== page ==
The author Frank Donoghue, whom Fish reviews, argues that it’s a losing proposition to even try and work against this tide, mostly for financial reasons:

“Such a vision of restored stability,” says Donoghue, “is a delusion” because the conditions to which many seek a return – healthy humanities departments populated by tenure-track professors who discuss books with adoring students in a cloistered setting – have largely vanished. Except in a few private wealthy universities (functioning almost as museums), the splendid and supported irrelevance of humanist inquiry for its own sake is already a thing of the past.

The departments are not self-sustaining, and it’s evident from within.

I would argue that much of Donoghue’s thinking has likely been influenced by the idea that because there is a lack of a central vision of what liberal learning ought to consist of (in part due to the influences of Continental postmodernist thinkers, the tail end of Existentialism etc. again this is a Paglian view of things, with some Allan Bloom thrown in)…

…as a result race, identity, gender politics, and all manner of other interests (many politically left) have helped filled the void.  I won’t argue that these groups don’t contain a lot of truth as many others on the political right are doing.

I will argue that from the current state of Humanities departments… these ideas are informing our politics and shaping public opinion…and the political and idealogical reactions to them (on the right)…for better or worse.

So does Donoghue have a solution?:

“In his preface, Donoghue tells us that he will “offer nothing in the way of uplifting solutions to the problems [he] describes.” In the end, however, he can’t resist recommending something and he advises humanists to acquire “a thorough familiarity with how the university works,” for “only by studying the institutional histories of scholarly research, of tenure, of academic status, and . . . of the ever-changing college curriculum, can we prepare ourselves for the future.” “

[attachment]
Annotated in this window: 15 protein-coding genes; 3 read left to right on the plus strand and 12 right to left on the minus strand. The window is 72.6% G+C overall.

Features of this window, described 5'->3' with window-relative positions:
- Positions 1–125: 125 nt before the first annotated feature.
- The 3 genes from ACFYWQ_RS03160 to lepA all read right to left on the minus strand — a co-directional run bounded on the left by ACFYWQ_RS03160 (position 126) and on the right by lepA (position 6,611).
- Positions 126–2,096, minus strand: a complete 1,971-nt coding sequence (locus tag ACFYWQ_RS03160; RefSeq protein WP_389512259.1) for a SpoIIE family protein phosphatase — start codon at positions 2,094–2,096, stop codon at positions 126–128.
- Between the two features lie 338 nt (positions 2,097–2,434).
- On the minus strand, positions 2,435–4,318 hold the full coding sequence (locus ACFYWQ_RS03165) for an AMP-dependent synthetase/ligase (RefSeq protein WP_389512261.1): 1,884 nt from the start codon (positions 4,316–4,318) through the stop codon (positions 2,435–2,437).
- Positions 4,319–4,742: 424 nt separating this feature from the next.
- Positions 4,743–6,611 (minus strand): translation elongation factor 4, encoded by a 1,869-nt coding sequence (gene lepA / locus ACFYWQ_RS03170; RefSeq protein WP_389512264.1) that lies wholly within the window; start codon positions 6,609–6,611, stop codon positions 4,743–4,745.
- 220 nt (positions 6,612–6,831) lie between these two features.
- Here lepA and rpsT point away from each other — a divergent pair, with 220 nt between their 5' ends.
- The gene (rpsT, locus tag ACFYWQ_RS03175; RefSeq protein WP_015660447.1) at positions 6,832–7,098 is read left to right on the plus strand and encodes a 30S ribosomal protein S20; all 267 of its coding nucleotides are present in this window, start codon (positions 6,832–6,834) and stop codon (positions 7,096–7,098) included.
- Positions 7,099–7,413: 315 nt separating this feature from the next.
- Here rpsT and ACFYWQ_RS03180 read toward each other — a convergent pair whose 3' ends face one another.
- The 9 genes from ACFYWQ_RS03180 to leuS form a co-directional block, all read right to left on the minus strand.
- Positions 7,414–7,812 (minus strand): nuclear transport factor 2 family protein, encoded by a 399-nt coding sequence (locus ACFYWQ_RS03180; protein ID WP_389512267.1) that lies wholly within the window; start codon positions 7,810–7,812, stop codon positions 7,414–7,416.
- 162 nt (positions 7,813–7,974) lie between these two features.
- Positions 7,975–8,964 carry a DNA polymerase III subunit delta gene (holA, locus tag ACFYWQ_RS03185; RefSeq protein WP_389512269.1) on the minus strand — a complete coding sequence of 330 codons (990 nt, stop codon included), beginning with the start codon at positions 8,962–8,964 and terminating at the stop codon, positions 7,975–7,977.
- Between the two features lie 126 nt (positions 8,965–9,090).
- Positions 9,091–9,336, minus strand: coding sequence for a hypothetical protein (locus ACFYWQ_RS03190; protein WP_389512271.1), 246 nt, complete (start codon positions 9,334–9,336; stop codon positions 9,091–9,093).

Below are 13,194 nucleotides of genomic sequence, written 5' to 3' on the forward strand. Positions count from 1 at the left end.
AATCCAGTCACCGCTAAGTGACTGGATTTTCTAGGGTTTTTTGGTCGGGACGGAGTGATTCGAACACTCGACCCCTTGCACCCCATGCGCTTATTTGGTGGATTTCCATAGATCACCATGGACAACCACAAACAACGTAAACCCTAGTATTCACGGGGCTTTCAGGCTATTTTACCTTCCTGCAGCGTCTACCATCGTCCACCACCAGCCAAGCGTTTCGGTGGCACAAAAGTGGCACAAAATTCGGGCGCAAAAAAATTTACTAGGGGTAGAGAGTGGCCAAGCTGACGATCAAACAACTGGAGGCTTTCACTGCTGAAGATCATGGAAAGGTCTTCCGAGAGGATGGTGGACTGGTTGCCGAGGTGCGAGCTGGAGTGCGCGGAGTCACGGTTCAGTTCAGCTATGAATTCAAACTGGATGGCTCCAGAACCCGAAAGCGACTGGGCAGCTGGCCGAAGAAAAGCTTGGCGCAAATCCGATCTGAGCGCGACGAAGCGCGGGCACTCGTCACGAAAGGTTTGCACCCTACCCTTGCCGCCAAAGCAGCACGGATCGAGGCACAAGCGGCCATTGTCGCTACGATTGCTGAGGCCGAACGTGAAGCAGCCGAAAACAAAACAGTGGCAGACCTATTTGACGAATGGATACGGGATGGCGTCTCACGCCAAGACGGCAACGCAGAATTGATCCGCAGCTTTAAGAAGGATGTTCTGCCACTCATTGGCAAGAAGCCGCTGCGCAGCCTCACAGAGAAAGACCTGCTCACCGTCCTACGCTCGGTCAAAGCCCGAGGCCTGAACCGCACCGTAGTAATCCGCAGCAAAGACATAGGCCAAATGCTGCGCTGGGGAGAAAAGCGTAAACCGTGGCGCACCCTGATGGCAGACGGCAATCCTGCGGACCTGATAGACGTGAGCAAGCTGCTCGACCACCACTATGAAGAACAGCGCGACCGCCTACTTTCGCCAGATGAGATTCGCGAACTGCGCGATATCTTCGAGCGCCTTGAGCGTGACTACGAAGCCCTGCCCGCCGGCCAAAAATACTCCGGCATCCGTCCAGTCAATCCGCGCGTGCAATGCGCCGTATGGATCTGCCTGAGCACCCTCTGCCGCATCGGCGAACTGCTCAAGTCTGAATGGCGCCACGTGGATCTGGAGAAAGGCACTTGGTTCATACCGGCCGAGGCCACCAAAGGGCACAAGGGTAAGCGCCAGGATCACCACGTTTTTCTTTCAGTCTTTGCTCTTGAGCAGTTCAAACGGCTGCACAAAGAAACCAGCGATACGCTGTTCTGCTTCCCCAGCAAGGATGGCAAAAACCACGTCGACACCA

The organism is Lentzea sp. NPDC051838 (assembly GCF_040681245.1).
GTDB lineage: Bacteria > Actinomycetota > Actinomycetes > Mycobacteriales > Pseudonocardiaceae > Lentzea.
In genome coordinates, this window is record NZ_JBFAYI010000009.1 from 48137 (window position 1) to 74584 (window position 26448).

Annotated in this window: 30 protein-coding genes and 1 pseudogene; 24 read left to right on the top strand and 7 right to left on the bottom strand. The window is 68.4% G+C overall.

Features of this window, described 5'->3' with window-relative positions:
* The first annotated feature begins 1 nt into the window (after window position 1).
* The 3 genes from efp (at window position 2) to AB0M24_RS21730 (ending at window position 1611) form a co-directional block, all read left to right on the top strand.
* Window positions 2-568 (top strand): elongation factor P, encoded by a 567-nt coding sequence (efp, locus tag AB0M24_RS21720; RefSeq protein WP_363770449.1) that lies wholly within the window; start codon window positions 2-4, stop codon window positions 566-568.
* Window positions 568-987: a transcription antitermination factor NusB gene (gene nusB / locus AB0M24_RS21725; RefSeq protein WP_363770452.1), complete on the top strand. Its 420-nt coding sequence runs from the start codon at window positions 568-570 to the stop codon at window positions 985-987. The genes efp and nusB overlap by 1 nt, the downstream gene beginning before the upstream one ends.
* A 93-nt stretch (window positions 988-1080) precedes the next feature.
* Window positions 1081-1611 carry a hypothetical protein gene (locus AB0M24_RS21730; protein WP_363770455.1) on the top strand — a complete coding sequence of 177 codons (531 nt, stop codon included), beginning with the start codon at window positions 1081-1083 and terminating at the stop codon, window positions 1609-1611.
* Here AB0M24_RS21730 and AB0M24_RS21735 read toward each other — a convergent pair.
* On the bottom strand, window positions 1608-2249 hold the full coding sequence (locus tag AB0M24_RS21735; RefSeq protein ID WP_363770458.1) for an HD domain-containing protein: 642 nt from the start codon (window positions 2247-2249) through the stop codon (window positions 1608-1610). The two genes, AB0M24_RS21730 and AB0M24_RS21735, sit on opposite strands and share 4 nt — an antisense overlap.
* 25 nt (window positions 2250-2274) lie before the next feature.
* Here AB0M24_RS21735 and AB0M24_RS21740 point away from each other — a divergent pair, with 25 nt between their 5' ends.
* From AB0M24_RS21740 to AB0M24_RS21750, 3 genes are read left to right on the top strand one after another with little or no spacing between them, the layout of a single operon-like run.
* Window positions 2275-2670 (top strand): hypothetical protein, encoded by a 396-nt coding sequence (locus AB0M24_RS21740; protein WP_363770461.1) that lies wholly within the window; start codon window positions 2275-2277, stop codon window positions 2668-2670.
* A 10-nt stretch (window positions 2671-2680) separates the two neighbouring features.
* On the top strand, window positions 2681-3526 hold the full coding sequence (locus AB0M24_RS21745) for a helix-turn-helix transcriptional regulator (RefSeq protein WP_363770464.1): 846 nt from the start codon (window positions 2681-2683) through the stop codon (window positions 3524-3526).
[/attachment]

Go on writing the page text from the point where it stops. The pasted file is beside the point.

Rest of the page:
Not really, though what he does offer seems practical.

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As mentioned:  I have some doubts about Fish’s larger interpretation of affairs…a tendency to view the arts, humanities, and philosophy itself through a certain lens.  (Fish teaches a course on conservative philosophy..hopefully in the better sense of that word…conservare…).

See Also On This Site: Martha Nussbaum saw this coming a while ago, but is her platform broad enough?: From The Harvard Educational Review-A Review Of Martha Nussbaum’s ‘Cultivating Humanity: A Classical Defense of Reform in Liberal Education.’

How might Nietzsche figure in the discussion, at least with regard to Camille Paglia.  See the comments:  Repost-Camille Paglia At Arion: Why Break, Blow, Burn Was Successful

Conservative Briton Roger Scruton suggests keeping political and aesthetic judgments apart in the humanities:Roger Scruton In The American Spectator Via A & L Daily: Farewell To Judgment